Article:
Religious and cultural cleavage

Other boundary shifts of religion and culture are divisive and polarizing. Controversies over moral values and lifestyles tend to pull people in either a left-ward or right-ward direction. They generate pressures that cut across faith communities, reflecting new alignments of religion, culture, and polit­ics. Conservative Protestants, for example, often have far more in common with traditional Catholics (including many Latinos) and Orthodox Jews than they do with liberal Protestants. Congregations themselves are often intern­ally divided. Given that over 90 percent of Americans report believing in God, religious beliefs and values easily get drawn into controversial moral issues and often invoked passionately. Even college-educated American Muslims, much newer to the American scene and more self-contained within their community, are increasingly pulled into public discussion.20

Debate over values, morality, and lifestyles became more pronounced during the Reagan era of the 1980s. For televangelists and fundamentalist preachers, the issue was the gap between Judeo-Christian principles, on which the country and its way of life were founded, and misguided liberals, non-believers, left-leaning ideologues, and secular-humanists. This rhetoric increased in the years after the collapse of the Berlin Wall when reactionary Americans began to look for internal enemies in place of the communist threat. Patrick Buchanan brought the notion of moral warfare to the atten­tion of the nation in his declaration of a “war for the nation’s soul” at the

Republican National Convention in 1992. Of growing importance were divisions not grounded in economic class, race, or some other structural source of inequality, but instead in moral values and lifestyles. Partly be­cause it is simplistic, the resulting rhetoric – “us” versus “them” – was useful in mobilizing moral and religious crusades, aimed particularly at a growing Evangelical audience concerned about traditional values and whose political involvement was on the rise.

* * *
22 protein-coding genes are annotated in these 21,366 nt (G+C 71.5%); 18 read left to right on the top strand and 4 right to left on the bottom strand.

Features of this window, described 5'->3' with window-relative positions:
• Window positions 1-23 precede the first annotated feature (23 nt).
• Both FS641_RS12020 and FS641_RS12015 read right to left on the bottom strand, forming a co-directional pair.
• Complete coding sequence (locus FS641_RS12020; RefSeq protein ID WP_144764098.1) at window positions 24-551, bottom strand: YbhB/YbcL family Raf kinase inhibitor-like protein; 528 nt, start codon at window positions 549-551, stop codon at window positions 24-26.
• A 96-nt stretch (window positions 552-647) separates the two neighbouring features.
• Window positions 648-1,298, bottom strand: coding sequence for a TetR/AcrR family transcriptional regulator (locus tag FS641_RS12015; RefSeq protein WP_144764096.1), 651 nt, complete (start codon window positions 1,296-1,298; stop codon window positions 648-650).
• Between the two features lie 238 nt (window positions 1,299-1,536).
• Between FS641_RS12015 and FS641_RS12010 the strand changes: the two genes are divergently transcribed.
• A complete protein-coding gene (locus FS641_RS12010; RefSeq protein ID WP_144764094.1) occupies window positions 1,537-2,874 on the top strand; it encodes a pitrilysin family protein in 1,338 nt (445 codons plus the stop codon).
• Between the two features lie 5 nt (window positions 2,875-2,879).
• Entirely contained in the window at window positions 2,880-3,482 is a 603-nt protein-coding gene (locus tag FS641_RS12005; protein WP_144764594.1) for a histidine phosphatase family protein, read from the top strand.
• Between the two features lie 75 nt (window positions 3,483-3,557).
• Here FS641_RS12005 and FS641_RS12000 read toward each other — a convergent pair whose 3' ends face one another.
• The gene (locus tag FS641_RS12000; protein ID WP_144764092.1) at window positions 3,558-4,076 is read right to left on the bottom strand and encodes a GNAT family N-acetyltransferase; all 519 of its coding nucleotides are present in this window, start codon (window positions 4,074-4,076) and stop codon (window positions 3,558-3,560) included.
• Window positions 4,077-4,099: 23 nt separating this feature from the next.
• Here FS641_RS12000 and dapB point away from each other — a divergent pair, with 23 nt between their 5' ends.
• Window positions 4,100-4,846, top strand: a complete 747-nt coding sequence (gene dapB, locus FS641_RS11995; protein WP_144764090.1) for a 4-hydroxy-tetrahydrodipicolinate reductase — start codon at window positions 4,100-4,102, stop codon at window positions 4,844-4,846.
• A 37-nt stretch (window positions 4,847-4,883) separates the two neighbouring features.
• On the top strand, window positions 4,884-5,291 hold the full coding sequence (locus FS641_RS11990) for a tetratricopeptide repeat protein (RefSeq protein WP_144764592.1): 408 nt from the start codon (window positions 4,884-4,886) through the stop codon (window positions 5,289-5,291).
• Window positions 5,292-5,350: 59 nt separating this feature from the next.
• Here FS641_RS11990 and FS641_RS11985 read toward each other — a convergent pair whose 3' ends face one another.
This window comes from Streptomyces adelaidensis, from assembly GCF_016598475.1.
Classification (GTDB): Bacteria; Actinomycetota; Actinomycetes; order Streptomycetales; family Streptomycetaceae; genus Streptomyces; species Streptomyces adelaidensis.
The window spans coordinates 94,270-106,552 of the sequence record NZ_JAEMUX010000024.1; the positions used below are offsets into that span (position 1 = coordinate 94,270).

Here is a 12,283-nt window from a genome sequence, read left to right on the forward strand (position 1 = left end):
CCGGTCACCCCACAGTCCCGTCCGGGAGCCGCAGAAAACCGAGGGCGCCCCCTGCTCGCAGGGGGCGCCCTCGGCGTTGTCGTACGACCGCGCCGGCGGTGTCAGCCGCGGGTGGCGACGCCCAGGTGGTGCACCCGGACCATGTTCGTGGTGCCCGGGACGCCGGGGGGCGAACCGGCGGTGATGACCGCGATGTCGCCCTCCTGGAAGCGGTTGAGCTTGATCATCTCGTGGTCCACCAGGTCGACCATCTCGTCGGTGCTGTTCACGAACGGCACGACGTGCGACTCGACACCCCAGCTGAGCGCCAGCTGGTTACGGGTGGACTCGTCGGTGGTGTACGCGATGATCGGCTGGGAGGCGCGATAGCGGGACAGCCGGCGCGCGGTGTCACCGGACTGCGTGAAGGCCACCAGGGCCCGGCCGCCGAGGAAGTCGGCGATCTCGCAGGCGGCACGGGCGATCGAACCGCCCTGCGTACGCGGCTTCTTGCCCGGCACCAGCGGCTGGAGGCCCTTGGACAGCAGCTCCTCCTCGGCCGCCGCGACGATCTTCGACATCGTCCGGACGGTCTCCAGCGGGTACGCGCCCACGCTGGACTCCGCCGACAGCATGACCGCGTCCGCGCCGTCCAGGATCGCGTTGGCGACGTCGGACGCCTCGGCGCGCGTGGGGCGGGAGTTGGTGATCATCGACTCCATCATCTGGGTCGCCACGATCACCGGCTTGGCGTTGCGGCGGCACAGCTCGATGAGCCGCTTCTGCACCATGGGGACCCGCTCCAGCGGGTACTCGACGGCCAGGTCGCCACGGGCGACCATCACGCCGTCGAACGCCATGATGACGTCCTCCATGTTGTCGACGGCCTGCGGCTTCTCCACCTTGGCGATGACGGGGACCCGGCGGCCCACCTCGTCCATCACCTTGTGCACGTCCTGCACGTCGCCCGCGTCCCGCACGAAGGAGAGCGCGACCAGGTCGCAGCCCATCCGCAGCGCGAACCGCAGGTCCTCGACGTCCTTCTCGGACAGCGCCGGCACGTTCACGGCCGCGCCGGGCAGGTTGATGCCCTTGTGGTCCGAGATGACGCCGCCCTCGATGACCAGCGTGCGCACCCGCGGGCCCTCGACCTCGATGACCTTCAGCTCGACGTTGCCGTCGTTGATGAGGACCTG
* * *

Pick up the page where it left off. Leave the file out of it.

In 1989, sociologist Robert Wuthnow described the situation as follows: “one finds general agreement in the following points: (a) the reality of the division between two opposing camps; (b) the predominance of ‘fundamen­talists,’ ‘evangelicals,’ and ‘religious conservatives’ in one and the predom­inance of ‘religious liberals,’ ‘humanists,’ and ‘secularists’ in the other; and (c) the presence of deep hostility and misgiving between the two.”21 He cited survey data from as early as 1984 showing that even religious people in the country were split down the middle between these two camps: 43 percent of those surveyed claiming to be religious liberals and 41 percent religious conservatives. Two years later, James Davison Hunter went fur­ther, describing the situation as a “culture war,” naming the two opposing camps as “orthodox” versus “progressives.”22 In his view the two constitu­encies differ primarily in their views of moral authority. The orthodox see authority as arising out of transcendent sources and emphasize the central­ity of biblical text and divine revelation as opposed generally to scientifically and evolutionary explanations. Progressives, on the other hand, see author­ity as resting within society and underscore the arbitrary character of texts, teachings, and moral codes. Hunter saw the cleavage intensified by the growing number of religiously non-affiliated, free-thinking, and atheist constituencies who typically align themselves with progressives. These are the people – along with some religious liberals – who most express alarm about the intrusion of God-talk in the public arena. A small “Religious Left” now joins them, calling for greater attention on the part of the religiously faithful to social justice.